Posts Tagged ‘the Guardian’

The Guardian bottles Leveson

05/11/2012, 07:00:16 AM

by Atul Hatwal

Pity the Guardian. Such good work in bringing hacking into the light and making the case for a full independent inquiry: more than any other newspaper, the Guardian helped reveal the full scale of malfeasance across the press.

Nick Davies and Amelia Hill won scoop of the year at this year’s press awards for their story on the hacking of the Dowlers and the paper has been rightly lauded for its dogged and fearless work.

Now, having shown the world why change is needed, days before Lord Leveson delivers his proposals to reform the way the media is regulated, the Guardian has bottled it.

On Friday, the paper ran a long, meticulously parsed editorial giving their position on regulation. Amid the nuanced 1,130 word meander, there is one salient sentence,

“We do believe in a contract system – not the use of statute – to secure participation.”

It’s easy to become lost in the minutiae of regulatory reform, and the Guardian editorial certainly does an excellent job of getting tangled in the weeds, but there really is only one simple question that needs answering: will media regulation remain voluntary, as it is now, or will all newspapers be covered?

Regardless of the various carrots and sticks that maybe proposed in a new regulatory model, without the sanction of law, it is all still voluntary. If a newspaper proprietor does not want to participate, they don’t have to, and that is that.

This is the Guardian’s position.


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In praise of… the Guardian

10/07/2011, 05:41:19 PM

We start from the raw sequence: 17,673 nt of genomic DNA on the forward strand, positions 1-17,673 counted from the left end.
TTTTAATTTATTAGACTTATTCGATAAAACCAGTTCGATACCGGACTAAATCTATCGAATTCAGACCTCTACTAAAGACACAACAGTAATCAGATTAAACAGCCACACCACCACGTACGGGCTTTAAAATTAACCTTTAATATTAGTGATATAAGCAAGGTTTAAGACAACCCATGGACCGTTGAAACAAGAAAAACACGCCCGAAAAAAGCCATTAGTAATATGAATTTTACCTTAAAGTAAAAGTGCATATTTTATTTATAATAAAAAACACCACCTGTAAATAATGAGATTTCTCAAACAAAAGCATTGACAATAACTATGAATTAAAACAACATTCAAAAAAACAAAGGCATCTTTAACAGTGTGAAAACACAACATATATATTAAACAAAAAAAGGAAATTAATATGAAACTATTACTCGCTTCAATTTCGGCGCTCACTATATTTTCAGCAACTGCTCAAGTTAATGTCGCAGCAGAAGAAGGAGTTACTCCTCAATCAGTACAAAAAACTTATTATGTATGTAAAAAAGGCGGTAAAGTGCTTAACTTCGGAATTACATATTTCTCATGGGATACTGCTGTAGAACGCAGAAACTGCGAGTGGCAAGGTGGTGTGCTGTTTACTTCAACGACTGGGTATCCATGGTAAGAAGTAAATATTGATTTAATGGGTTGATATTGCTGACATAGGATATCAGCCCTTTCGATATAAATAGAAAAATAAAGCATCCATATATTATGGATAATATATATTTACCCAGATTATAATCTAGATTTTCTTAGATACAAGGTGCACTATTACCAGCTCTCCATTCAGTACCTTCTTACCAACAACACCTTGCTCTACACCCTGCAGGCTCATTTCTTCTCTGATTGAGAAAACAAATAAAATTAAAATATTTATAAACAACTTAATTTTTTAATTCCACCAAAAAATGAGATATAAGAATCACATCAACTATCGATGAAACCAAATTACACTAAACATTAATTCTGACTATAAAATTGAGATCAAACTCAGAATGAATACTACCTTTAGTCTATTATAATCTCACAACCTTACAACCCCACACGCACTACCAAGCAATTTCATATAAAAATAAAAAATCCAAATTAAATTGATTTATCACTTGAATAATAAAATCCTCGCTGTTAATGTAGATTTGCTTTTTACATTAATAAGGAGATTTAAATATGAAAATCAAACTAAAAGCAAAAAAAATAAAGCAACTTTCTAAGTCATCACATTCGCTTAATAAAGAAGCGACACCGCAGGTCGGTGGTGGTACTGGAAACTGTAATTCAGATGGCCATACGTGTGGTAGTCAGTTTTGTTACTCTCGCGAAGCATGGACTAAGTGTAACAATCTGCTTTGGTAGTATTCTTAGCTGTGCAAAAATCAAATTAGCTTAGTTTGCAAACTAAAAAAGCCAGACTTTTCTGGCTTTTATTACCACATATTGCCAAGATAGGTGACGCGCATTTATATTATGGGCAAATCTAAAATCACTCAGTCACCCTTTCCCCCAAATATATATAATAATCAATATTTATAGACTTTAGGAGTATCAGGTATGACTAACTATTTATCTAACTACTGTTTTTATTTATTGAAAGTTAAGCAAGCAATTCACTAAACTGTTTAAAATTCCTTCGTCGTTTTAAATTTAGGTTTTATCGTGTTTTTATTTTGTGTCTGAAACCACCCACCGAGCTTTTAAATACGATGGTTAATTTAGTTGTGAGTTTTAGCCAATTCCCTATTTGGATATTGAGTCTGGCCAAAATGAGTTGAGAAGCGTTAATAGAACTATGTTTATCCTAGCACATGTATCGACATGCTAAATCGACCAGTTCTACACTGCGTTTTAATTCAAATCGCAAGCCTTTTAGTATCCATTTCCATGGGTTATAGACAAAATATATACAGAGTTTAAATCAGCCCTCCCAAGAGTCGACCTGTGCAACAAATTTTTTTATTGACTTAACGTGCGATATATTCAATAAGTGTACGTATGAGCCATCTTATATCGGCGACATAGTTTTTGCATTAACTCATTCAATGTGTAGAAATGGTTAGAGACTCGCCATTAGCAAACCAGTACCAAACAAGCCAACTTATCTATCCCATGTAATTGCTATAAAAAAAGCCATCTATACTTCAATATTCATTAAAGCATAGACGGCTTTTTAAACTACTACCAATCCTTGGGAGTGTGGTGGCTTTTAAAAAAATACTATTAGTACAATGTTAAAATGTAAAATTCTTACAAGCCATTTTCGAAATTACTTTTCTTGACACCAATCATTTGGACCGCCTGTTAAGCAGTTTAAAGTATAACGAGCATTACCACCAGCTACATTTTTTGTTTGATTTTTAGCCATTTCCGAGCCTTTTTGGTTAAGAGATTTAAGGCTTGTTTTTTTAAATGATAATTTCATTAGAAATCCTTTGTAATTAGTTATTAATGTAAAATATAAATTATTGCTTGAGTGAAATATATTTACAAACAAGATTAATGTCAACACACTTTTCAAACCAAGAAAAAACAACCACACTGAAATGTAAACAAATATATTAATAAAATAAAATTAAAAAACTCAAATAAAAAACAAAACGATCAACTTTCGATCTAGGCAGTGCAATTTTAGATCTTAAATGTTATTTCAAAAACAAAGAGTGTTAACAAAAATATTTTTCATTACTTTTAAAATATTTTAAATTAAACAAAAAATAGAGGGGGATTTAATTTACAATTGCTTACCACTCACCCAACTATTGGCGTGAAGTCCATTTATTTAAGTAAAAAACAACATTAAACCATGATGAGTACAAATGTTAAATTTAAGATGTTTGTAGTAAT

by David Talbot

Since early 2008 the Guardian’s daily editorial encomium has praised some 841 men, women, organisations, objects and events. But given the extraordinary proceedings that have marked a seismic week in British journalism, no other entity deserves more praise than the Guardian newspaper itself.

If the paper’s revelations had only concerned lurid journalism it would be disgraceful but not sinister. However, the way that the News of the World, the police, the press complaints commission and some politicians appear to have prevented the exposure of systematic phone-hacking, is a reminder of just how much of a stranglehold the Murdoch empire has over British officialdom. The man is rarely seen, but his presence is always felt. Until now all Conservative and Labour leaders have served a rite of passage to canoodle with the Murdoch apparat with a desperation that demeans them and their office. This political corruption has often been rather more alarming than any duck island, and all together far more destructive.

This is one of the biggest scandals in British public life for decades, but the actions of many a hitherto respected institution has been feeble in the extreme. The Metropolitan police has been disgracefully uncooperative, which yet further highlights their sordid links to the media. Parliament, bar a noble few, so long beguiled by the power of the Murdoch press, has dared not speak out. The prime minister, speaking at the dispatch box on Wednesday, effectively evaded questions as to the complicity of the then News of the World editor Rebekah Brooks in the whole affair. And vast swathes of the British media turned a blind eye, in the knowledge that they too were indulging in the very same practices and fearful lest the forensic focus fall on them and their dealings. (more…)

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Half a minute Harris

16/03/2011, 03:00:57 PM

Episode 3: How’s that working out for you Polly?

You can catch up with previous episodes here:

Episode 1: Welcome, Uncut readers, to the mind of Tom Harris

Episode 2: Should we abstain on the welfare reform bill?

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